8. The secret societies are more concrete antagonists than the Seers of the Throne. They have concrete goals relevant to the nephilim themselves: hunt down nephilim in order to drain their blood or transform nephilim into homunculus slaves. Fair enough. I still think it would be interesting to explore the concept of immortals who (potentially) have all eight elements or otherwise non-standard arrangements.
  9. Right. In the French version, the KaIm started to deteriorate due to the presence of the magic field of Orichalc brought by the meteor. They discovered that by discarding their physical forms and possessing human bodies they could avoid this deterioration, as human bodies were not poisoned by Orichalc. Thus they became the Nephilim, i.e. all Nephilim are former KaIm who lived since at least 10,000 years ago when the meteor fell. The secret societies created the stasis objects as traps for the Nephilim, but then it was discovered that the Nephilim's spirits would be expelled from the stasi
  10. I disagree. I wouldn’t be interested in a faithful translation of the French version. I read a let’s read on rpgnet and the immortals come across as huge jerks. I prefer the English mailing list’s take on the immortals as human beings with past lives rather than body-stealing parasites.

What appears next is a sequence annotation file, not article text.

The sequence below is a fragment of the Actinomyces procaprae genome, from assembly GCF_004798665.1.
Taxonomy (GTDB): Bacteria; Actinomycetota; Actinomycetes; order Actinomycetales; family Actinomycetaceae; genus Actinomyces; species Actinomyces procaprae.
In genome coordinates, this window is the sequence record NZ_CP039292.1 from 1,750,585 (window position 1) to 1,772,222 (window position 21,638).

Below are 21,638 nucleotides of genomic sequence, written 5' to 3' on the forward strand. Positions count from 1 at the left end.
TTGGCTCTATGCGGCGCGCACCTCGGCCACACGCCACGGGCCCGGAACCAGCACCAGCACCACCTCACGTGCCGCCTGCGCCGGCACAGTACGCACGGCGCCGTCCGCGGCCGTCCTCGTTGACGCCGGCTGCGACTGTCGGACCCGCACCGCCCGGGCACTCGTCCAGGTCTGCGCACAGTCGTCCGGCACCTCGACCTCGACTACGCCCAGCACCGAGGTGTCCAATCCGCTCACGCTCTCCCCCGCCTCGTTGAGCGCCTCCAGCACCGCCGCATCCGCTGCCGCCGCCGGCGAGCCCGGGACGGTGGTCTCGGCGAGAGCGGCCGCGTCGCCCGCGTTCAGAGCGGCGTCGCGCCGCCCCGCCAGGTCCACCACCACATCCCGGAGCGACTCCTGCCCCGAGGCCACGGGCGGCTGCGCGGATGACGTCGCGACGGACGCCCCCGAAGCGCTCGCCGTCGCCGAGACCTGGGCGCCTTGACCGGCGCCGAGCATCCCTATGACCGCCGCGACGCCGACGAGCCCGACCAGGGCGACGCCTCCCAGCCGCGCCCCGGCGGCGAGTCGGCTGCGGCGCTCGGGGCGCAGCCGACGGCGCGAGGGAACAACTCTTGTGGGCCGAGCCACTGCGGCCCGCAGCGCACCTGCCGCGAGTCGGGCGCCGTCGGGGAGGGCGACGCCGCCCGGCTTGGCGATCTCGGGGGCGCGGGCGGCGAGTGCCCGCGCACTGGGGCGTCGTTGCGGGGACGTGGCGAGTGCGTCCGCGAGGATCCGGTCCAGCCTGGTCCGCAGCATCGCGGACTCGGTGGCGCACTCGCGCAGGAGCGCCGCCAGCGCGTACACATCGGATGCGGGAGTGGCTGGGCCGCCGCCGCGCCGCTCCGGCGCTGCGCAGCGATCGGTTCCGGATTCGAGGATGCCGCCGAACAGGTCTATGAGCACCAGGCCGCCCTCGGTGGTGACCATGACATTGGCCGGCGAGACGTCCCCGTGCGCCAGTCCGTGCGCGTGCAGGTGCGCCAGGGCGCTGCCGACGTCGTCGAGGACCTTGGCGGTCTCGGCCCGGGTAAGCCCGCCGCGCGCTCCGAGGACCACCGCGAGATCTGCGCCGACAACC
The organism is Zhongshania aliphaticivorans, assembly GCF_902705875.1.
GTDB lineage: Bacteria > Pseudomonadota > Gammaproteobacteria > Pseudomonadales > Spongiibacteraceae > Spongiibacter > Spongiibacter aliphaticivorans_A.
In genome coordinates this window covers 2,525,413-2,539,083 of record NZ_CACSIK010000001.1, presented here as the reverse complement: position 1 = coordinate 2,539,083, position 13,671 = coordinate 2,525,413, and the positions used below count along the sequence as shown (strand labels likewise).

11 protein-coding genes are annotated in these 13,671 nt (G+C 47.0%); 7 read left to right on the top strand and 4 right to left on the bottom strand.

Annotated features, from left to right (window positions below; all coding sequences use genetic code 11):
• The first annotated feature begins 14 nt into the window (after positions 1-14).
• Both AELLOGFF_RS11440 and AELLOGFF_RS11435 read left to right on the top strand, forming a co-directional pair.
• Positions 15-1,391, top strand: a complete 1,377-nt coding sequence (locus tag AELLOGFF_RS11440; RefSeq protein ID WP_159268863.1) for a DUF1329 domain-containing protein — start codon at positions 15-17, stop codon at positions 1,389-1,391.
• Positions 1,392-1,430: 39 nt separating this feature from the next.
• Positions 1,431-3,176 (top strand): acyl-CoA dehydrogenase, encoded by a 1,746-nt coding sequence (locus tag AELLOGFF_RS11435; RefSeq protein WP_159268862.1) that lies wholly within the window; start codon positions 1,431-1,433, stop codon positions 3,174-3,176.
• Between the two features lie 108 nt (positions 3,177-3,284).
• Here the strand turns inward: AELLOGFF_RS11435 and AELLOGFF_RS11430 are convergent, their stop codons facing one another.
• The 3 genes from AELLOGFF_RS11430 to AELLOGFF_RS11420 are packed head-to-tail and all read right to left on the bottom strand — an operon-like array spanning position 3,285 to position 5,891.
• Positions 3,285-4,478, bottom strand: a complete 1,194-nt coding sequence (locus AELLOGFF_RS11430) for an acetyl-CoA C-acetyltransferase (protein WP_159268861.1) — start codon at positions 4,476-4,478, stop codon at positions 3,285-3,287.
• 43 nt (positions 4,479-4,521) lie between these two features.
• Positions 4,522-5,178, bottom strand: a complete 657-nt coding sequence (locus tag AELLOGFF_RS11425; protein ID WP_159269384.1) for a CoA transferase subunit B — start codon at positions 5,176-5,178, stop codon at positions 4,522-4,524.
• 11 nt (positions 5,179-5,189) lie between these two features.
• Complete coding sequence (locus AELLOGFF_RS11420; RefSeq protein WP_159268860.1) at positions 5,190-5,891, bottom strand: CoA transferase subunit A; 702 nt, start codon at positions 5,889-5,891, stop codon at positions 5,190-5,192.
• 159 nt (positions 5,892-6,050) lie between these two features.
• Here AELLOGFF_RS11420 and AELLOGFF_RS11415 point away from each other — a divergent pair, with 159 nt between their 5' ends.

11. Yes. That is bizarre. You would think they would update it before releasing the BRP SRD. The current SRD is adapted from the BGB 4e. It doesn't include any revisions made since 2007.
  12. I thought Legend, OpenQuest, GORE, etc already had OGL magic systems?
  13. Is there going to be BRP 5th edition that will include innovations from Call of Cthulhu 7th edition and other rules released since the publication of BRP 4th edition?
  14. I’m currently trying to adapt the past life rules from Nephilim to generic BRP, using Enlightened Magic as a basis. I’m wondering if anyone else already did so or if there is already a past life mechanic scattered among the many d100-compatible books. The simplest method would be to simply generate a whole character for each past life, but I’d like to simplify that so that it isn’t unwieldy in play. I’d like to include additional sub-mechanics like measuring how well the PC recalls the past life, any legacy of the past life that survives to the present (basically like the perks/flaws
  15. I've been hanging around the nephilim mailing list, and Shannon Patrick recently uploaded "Ex Oculis" (ExO), an abandoned attempt from ~2010 to try writing a new edition of the game. I've been working through some homebrew ideas for a new edition myself, based on the Enlightened Magic supplement for general BRP. I did plan on taking ideas from ExO, tho. I'd just call the result "Nephilim: Ex Oculis" since I'm not really doing all that much new with it besides general revisions and additions. The biggest change compared to Chaosium's first edition is that the immortals would be written as